The Tao Te Ching affirms the dynamic balance of yin and yang, telling us:
When some are called beautiful
The rest are seen as ugly.
When we prize one quality as good,
The rest becomes inferior.
Yet each extreme complements the other
Large and small,
Light and dark,
Short and tall,
Beginnings and endings
Bring balance to life.
(Tao, chapter 2)
Yet it's all too easy to forget this Tao wisdom these days when we're caught up in so much stress. Do we see balance, do we recognize the larger harmony of yin and yang? Probably not—when we see all the division and discord around us in areas from public health to politics.
We can forget the larger unity because when we're stressed, we see a challenging situation as a false dilemma with only two alternatives—either/or: right or wrong, all or nothing, win or lose. Actually, we live in a multidimensional universe—we are all individuals with different points of view. Yet how often do you hear people say, even on the news, "let's look at both sides of the issue?" Are there only two sides? Really?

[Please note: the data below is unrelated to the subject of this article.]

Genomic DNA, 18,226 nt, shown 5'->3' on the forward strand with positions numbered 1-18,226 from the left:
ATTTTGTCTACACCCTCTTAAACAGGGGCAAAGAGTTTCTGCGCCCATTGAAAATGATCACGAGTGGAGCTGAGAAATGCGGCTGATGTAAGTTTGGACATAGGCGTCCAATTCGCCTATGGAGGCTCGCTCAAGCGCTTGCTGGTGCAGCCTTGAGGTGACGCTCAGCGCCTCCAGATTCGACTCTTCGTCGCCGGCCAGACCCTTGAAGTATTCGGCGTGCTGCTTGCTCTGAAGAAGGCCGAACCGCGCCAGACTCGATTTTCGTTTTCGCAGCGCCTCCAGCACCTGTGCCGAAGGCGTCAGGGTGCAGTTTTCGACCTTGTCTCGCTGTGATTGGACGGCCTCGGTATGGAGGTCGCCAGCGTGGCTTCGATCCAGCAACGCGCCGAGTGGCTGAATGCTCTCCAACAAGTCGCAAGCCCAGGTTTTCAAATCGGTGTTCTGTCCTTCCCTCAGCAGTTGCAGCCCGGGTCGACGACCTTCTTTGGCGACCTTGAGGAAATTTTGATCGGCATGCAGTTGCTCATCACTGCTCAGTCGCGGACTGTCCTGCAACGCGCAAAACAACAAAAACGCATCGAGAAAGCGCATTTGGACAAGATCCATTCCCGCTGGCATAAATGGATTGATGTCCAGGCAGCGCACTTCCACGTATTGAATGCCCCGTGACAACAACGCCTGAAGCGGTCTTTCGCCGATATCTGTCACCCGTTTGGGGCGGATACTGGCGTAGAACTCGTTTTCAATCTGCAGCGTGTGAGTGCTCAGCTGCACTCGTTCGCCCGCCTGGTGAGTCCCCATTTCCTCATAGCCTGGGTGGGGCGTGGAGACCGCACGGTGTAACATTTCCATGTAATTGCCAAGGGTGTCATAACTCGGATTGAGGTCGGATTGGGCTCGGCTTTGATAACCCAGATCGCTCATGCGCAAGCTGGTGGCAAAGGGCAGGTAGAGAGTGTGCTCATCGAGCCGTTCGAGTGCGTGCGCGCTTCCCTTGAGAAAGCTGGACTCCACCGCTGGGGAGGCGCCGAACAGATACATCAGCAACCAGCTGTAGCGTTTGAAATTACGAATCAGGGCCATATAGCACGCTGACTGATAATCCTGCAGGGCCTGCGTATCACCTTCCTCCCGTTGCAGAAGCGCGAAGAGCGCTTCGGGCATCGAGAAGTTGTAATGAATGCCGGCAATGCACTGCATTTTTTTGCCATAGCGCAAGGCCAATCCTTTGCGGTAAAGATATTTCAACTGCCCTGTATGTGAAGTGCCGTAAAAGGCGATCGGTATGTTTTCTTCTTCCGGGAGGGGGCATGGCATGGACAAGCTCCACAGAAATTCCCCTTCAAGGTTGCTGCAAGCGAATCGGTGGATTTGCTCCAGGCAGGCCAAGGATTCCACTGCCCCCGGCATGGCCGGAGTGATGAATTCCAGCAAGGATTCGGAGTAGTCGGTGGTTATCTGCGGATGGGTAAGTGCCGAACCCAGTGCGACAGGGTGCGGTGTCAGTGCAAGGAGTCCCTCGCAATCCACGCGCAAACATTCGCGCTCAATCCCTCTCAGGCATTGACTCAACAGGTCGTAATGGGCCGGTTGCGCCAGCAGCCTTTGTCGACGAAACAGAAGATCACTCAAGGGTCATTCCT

In my Tao workshops, I ask people to center down with slow deep breathing, then ask them to find the larger pattern for each pair of opposites.
Let's do this now. Take a long, deep breath and slowly release it, finding your own natural rhythm. You can place your hand on your heart if you wish. Relax, focusing on your breathing--breathing in and slowly breathing out.
Now for each of these pairs, think of a larger whole, a larger concept that includes them both.
- Dark and light
- Open and closed
- Speaking and listening
What did you discover? Dark and light could be a black and white photograph, a zebra, the cycle of the day from dawn to dusk. Open and closed could be a door, a business, a mind, a heart. Speaking and listening could be a conversation, communication, or understanding. There are many possibilities.
The next time you find yourself caught up in an all or nothing false dilemma, take a deep breath, center down and remember the wisdom of yin and yang—not either/or but both and. Look for the larger pattern of meaning and you will find it—if not right away then later in a moment of intuitive insight.
I wish you joy in the process.